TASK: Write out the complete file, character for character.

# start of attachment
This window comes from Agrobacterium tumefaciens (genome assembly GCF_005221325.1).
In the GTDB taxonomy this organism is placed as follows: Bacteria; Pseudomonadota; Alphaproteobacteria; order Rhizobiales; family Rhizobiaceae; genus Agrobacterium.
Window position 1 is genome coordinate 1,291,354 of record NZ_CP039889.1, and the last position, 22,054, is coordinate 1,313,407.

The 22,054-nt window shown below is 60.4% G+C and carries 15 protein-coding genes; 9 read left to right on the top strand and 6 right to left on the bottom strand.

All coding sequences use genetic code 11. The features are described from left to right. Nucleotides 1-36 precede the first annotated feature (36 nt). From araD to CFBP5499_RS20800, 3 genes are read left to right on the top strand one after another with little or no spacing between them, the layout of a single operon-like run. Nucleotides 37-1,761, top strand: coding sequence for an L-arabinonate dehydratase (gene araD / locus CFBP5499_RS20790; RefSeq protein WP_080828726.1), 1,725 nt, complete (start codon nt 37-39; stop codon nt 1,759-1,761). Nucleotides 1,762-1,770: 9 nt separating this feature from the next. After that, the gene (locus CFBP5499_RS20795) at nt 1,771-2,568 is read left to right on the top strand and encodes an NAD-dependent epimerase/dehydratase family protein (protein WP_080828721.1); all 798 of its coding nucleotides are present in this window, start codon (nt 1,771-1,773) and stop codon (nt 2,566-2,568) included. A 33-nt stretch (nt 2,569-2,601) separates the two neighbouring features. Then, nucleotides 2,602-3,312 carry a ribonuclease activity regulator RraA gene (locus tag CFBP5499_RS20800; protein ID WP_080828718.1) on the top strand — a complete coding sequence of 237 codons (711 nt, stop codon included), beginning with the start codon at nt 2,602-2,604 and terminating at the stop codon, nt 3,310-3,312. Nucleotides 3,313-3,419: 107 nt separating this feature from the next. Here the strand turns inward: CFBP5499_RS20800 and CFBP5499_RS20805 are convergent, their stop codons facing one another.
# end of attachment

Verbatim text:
This window comes from Agrobacterium tumefaciens (genome assembly GCF_005221325.1).
In the GTDB taxonomy this organism is placed as follows: Bacteria; Pseudomonadota; Alphaproteobacteria; order Rhizobiales; family Rhizobiaceae; genus Agrobacterium.
Window position 1 is genome coordinate 1,291,354 of record NZ_CP039889.1, and the last position, 22,054, is coordinate 1,313,407.

The 22,054-nt window shown below is 60.4% G+C and carries 15 protein-coding genes; 9 read left to right on the top strand and 6 right to left on the bottom strand.

All coding sequences use genetic code 11. The features are described from left to right. Nucleotides 1-36 precede the first annotated feature (36 nt). From araD to CFBP5499_RS20800, 3 genes are read left to right on the top strand one after another with little or no spacing between them, the layout of a single operon-like run. Nucleotides 37-1,761, top strand: coding sequence for an L-arabinonate dehydratase (gene araD / locus CFBP5499_RS20790; RefSeq protein WP_080828726.1), 1,725 nt, complete (start codon nt 37-39; stop codon nt 1,759-1,761). Nucleotides 1,762-1,770: 9 nt separating this feature from the next. After that, the gene (locus CFBP5499_RS20795) at nt 1,771-2,568 is read left to right on the top strand and encodes an NAD-dependent epimerase/dehydratase family protein (protein WP_080828721.1); all 798 of its coding nucleotides are present in this window, start codon (nt 1,771-1,773) and stop codon (nt 2,566-2,568) included. A 33-nt stretch (nt 2,569-2,601) separates the two neighbouring features. Then, nucleotides 2,602-3,312 carry a ribonuclease activity regulator RraA gene (locus tag CFBP5499_RS20800; protein ID WP_080828718.1) on the top strand — a complete coding sequence of 237 codons (711 nt, stop codon included), beginning with the start codon at nt 2,602-2,604 and terminating at the stop codon, nt 3,310-3,312. Nucleotides 3,313-3,419: 107 nt separating this feature from the next. Here the strand turns inward: CFBP5499_RS20800 and CFBP5499_RS20805 are convergent, their stop codons facing one another.